The Way We Do It

This book gathers important information on the politicization of the schools, even the elementary schools, at the cost of facts—and flight from the world. The means of politicization: "nuclear education" is widespread, according to London's rudimentary evidence. He contacted over 300 major school districts, and 16 of the 162 districts that answered had formal nuclear education programs either at the primary or secondary level, a figure that led him to extrapolate between 12 and 15 percent throughout the country.

But formal curricula do not tell the whole story: every one of the 162 districts reported a "unit" on nuclear weapons somewhere between first and twelfth grade. Of the 16 schools with formal curricula that answered, six found nuclear materials "balanced." The rest found them biased but justified their use with the excuse "that nothing else is available to teach the subject." Asked whether the subject should be taught at all, they replied that "this is a life or death issue that we must confront"—in the schools.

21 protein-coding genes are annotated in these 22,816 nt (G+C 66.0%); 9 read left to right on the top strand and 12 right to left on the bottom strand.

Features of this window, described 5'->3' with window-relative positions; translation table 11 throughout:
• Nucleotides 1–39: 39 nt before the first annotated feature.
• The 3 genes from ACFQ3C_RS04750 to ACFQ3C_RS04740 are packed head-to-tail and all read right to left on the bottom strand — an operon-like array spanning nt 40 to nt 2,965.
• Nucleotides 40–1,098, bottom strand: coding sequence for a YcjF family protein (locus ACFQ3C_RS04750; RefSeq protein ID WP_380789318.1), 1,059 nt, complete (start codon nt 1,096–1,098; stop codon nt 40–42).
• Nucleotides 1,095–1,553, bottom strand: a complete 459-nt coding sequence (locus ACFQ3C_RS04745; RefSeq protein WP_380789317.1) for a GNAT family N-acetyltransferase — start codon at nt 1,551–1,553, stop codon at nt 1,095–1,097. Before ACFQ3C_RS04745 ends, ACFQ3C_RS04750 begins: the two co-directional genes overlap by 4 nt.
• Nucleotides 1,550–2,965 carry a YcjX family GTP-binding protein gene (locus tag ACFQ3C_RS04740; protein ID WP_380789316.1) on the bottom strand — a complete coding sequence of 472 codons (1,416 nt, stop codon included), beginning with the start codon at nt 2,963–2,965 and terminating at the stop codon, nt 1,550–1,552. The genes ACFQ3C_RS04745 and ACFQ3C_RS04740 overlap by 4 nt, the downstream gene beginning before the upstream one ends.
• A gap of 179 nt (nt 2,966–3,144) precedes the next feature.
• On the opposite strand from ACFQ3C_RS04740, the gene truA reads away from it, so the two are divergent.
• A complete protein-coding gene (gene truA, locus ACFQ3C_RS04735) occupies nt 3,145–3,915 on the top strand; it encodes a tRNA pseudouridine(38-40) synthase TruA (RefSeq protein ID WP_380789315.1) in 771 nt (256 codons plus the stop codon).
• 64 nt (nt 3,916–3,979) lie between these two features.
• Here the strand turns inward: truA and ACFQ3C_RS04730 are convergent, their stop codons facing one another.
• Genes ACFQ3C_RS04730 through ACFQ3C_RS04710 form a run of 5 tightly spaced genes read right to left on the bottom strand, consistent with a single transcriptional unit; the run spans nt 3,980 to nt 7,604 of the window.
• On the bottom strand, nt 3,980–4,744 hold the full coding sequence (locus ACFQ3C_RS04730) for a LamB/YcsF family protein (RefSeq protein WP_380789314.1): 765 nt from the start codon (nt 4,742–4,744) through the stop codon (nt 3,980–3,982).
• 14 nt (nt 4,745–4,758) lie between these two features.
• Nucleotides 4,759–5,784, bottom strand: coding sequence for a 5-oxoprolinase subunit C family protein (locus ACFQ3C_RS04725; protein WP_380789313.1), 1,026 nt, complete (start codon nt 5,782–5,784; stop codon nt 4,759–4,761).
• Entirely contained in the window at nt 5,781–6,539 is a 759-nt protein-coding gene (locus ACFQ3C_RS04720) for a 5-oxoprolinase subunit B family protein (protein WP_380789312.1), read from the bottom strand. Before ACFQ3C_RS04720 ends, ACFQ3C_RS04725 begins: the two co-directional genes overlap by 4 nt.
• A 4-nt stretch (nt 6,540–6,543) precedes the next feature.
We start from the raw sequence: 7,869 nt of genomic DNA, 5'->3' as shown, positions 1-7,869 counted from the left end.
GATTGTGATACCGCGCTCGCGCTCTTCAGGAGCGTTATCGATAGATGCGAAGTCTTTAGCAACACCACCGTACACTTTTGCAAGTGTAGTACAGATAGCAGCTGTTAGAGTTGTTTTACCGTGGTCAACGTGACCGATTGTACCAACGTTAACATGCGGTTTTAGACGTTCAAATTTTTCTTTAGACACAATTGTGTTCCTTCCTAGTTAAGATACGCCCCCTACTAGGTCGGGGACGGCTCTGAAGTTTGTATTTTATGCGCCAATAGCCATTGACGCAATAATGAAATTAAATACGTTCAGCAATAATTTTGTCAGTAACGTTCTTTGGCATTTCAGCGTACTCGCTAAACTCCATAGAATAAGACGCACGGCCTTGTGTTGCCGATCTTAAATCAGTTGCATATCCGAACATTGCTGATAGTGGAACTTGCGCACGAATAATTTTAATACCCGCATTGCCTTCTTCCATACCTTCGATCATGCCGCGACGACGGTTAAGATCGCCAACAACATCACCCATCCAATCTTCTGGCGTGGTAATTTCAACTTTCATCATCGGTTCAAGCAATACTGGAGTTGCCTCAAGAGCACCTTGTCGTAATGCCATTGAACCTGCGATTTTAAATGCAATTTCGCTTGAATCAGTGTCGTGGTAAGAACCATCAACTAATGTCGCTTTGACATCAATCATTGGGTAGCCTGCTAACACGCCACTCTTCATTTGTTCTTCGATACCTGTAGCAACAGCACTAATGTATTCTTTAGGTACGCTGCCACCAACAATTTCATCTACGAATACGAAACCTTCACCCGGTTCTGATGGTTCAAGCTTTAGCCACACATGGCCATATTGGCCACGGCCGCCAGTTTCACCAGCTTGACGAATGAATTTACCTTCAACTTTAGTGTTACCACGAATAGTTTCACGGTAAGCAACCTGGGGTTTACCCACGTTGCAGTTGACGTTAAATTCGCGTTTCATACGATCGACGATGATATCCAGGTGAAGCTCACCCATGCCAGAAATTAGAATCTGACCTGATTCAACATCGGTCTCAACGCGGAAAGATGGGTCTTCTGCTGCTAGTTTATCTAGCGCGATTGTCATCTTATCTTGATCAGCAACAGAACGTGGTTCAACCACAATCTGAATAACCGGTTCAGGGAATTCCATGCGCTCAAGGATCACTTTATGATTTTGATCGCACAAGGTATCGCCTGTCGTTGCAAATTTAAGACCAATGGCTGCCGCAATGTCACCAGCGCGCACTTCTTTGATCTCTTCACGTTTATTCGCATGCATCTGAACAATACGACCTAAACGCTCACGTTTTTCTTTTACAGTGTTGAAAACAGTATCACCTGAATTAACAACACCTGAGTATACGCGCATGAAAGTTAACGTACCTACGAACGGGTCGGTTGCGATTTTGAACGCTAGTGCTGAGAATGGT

The teachers who had to live with the consequences of the administrators' readiness to yield to pressure were more blunt, the bluntness that comes of living in contradictions: "I don't want to indoctrinate my students, but I am in a trap. The board wants me to teach about nuclear weapons, but the only guides available to me are...

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